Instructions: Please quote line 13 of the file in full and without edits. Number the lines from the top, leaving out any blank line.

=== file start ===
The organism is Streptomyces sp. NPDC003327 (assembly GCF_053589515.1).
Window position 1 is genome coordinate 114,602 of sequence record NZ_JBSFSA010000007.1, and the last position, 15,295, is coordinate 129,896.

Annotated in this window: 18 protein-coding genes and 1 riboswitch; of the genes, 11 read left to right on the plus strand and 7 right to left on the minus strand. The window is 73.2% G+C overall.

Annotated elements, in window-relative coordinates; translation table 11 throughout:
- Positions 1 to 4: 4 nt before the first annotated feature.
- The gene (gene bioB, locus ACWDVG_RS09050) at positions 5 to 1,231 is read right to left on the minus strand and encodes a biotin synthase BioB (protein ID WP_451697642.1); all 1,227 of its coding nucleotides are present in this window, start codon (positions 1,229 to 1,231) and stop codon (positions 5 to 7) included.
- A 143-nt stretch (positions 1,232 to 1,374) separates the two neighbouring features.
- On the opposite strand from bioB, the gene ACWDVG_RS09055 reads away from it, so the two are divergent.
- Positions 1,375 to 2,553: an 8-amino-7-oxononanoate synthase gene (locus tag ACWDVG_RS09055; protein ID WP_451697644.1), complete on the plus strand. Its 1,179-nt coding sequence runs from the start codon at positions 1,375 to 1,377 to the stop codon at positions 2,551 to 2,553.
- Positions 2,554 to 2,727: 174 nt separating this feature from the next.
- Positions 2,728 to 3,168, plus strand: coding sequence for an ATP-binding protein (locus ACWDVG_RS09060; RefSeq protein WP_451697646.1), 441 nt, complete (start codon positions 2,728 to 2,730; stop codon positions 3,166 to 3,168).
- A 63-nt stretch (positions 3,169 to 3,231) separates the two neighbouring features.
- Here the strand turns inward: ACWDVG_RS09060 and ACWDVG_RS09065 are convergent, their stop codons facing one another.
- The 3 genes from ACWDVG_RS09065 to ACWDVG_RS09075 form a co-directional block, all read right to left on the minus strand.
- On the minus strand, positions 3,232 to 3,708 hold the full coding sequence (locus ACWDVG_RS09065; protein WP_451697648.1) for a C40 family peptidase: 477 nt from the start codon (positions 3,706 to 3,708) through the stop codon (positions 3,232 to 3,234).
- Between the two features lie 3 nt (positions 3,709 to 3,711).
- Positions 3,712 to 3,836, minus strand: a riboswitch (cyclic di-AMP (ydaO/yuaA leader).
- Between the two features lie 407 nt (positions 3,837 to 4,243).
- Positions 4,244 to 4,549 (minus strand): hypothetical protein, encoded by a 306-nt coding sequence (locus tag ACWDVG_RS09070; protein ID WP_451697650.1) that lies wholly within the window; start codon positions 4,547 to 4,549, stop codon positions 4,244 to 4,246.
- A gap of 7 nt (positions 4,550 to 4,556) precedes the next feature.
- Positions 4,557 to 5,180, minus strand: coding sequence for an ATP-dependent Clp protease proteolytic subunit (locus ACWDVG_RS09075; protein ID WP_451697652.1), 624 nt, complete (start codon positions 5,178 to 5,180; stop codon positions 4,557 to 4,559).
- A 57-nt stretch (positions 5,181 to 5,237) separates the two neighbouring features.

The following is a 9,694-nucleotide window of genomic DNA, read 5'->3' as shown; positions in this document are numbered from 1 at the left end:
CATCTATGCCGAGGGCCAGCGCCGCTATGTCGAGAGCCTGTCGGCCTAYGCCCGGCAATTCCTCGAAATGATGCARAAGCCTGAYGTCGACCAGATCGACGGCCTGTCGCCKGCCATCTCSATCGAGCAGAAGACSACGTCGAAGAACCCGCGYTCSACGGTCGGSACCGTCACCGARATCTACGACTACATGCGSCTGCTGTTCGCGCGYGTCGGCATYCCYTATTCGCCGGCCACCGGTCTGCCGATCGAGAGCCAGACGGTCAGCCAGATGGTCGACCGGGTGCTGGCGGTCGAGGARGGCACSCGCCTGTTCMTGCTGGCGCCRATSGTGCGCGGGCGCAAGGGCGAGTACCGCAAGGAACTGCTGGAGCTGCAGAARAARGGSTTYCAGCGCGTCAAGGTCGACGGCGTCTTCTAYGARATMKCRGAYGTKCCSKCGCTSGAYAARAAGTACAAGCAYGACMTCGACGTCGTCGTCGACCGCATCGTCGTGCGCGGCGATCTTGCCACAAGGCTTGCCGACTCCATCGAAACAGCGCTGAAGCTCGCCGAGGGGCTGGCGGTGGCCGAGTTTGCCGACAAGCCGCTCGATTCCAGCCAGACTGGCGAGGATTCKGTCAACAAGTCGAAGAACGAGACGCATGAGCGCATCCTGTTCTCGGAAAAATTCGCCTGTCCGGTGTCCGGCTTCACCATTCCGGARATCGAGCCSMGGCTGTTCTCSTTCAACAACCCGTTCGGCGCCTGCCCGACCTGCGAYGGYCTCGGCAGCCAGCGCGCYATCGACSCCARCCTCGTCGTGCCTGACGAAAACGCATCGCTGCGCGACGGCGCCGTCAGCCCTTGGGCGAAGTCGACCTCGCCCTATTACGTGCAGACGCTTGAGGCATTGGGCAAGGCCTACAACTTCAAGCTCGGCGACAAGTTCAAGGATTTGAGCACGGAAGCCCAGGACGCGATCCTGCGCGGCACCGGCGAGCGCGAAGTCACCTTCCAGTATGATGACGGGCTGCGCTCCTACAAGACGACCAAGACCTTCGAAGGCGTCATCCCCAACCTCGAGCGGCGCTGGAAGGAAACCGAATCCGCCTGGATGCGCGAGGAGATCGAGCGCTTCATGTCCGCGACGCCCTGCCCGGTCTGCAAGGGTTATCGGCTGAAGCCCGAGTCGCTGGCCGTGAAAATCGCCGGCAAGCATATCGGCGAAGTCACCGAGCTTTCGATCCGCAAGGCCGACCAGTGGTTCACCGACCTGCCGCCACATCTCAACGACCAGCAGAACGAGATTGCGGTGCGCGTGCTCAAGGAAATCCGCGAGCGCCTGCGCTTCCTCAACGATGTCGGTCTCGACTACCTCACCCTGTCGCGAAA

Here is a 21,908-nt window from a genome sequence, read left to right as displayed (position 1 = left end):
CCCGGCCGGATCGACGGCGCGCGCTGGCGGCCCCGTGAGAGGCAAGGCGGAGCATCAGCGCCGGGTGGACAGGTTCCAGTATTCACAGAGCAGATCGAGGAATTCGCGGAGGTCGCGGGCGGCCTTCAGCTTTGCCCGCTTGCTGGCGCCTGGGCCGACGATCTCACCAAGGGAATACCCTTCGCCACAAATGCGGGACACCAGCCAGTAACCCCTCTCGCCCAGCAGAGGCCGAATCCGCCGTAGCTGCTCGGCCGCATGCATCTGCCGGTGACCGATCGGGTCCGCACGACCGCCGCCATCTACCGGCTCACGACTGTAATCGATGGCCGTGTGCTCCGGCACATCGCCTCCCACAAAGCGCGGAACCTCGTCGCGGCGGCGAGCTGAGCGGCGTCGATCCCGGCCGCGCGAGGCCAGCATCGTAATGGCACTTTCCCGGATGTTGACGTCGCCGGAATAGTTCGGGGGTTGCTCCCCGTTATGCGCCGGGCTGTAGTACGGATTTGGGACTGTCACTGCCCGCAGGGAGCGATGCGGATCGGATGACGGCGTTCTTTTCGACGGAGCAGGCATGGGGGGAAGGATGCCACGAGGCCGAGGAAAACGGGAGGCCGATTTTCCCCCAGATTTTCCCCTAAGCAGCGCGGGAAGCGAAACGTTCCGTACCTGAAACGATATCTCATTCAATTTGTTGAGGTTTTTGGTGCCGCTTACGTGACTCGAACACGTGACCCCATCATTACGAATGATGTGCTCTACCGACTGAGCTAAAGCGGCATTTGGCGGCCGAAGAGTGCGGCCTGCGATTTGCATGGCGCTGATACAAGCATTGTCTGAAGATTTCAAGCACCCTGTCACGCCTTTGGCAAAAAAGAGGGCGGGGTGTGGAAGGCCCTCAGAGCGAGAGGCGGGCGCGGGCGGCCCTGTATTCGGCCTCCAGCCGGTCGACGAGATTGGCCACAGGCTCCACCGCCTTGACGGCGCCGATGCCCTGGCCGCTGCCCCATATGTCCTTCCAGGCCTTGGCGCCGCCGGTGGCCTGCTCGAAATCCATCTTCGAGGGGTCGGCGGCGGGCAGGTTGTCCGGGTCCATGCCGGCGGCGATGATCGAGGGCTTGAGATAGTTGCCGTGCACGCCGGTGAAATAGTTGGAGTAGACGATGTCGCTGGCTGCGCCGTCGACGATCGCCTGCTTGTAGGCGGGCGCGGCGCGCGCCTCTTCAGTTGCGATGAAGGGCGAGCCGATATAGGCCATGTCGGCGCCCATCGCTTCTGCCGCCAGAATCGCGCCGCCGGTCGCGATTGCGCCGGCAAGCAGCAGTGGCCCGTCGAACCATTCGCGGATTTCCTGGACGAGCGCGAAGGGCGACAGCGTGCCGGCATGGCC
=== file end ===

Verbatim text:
- Here the strand turns inward: ACWDVG_RS09060 and ACWDVG_RS09065 are convergent, their stop codons facing one another.